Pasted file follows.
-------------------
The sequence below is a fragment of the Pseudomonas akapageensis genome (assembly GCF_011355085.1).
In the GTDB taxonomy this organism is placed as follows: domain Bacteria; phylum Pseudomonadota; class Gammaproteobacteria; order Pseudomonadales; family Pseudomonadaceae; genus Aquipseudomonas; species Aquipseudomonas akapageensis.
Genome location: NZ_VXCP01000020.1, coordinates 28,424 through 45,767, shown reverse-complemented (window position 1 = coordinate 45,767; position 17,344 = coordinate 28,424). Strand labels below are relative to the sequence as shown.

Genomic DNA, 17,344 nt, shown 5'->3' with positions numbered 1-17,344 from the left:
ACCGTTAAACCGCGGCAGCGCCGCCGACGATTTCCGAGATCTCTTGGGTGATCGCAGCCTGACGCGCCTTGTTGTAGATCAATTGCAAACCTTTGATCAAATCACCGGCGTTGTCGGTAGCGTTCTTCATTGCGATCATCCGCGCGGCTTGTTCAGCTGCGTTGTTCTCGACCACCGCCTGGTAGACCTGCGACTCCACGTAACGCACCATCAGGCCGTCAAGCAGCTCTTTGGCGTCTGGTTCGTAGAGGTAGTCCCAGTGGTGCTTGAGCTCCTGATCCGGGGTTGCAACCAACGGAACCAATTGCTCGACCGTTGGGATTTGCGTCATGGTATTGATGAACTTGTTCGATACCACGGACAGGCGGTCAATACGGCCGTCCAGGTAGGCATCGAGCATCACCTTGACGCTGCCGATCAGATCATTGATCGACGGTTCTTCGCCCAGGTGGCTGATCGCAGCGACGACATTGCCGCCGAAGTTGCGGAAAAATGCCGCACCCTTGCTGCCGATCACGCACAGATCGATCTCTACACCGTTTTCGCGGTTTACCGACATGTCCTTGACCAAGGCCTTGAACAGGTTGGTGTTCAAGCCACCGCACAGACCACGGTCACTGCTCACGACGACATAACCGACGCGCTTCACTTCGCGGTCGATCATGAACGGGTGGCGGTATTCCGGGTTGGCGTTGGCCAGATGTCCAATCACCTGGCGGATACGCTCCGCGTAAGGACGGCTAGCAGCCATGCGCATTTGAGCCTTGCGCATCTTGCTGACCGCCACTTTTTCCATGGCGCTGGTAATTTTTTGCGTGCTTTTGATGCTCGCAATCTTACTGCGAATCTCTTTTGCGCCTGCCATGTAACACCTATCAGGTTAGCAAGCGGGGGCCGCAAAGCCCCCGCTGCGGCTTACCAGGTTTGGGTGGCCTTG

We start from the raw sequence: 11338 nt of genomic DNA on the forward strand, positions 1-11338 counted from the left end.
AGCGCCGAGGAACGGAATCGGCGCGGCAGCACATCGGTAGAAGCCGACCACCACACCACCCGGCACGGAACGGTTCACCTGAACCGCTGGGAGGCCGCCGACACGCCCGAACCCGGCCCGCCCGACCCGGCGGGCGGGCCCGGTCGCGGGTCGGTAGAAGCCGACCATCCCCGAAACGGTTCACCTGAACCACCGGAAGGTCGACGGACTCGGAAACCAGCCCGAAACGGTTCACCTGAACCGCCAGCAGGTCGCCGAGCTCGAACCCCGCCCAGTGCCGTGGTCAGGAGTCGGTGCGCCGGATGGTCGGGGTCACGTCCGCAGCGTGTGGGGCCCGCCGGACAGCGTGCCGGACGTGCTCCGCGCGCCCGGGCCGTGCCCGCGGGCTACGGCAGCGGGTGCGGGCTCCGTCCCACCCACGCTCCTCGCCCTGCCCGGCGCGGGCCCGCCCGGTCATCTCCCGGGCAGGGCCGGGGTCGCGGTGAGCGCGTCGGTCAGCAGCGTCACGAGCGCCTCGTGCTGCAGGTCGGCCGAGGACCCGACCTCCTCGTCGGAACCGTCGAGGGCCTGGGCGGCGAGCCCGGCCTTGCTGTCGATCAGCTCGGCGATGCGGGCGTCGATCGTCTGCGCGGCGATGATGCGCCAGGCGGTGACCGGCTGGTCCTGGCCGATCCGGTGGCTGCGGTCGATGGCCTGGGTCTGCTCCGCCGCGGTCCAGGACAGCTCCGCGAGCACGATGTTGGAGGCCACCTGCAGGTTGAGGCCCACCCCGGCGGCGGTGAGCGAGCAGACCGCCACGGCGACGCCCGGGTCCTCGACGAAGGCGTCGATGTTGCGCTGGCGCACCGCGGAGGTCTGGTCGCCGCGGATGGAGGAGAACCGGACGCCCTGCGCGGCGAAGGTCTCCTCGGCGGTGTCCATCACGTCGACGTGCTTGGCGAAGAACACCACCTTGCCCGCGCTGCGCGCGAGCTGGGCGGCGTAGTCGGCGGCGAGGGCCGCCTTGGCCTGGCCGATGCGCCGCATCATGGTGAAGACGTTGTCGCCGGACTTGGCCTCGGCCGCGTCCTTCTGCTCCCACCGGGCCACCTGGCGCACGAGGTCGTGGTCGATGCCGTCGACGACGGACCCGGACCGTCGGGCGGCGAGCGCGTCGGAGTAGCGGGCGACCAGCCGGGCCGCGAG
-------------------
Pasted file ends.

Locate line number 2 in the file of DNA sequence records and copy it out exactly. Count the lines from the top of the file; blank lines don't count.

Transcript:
In the GTDB taxonomy this organism is placed as follows: domain Bacteria; phylum Pseudomonadota; class Gammaproteobacteria; order Pseudomonadales; family Pseudomonadaceae; genus Aquipseudomonas; species Aquipseudomonas akapageensis.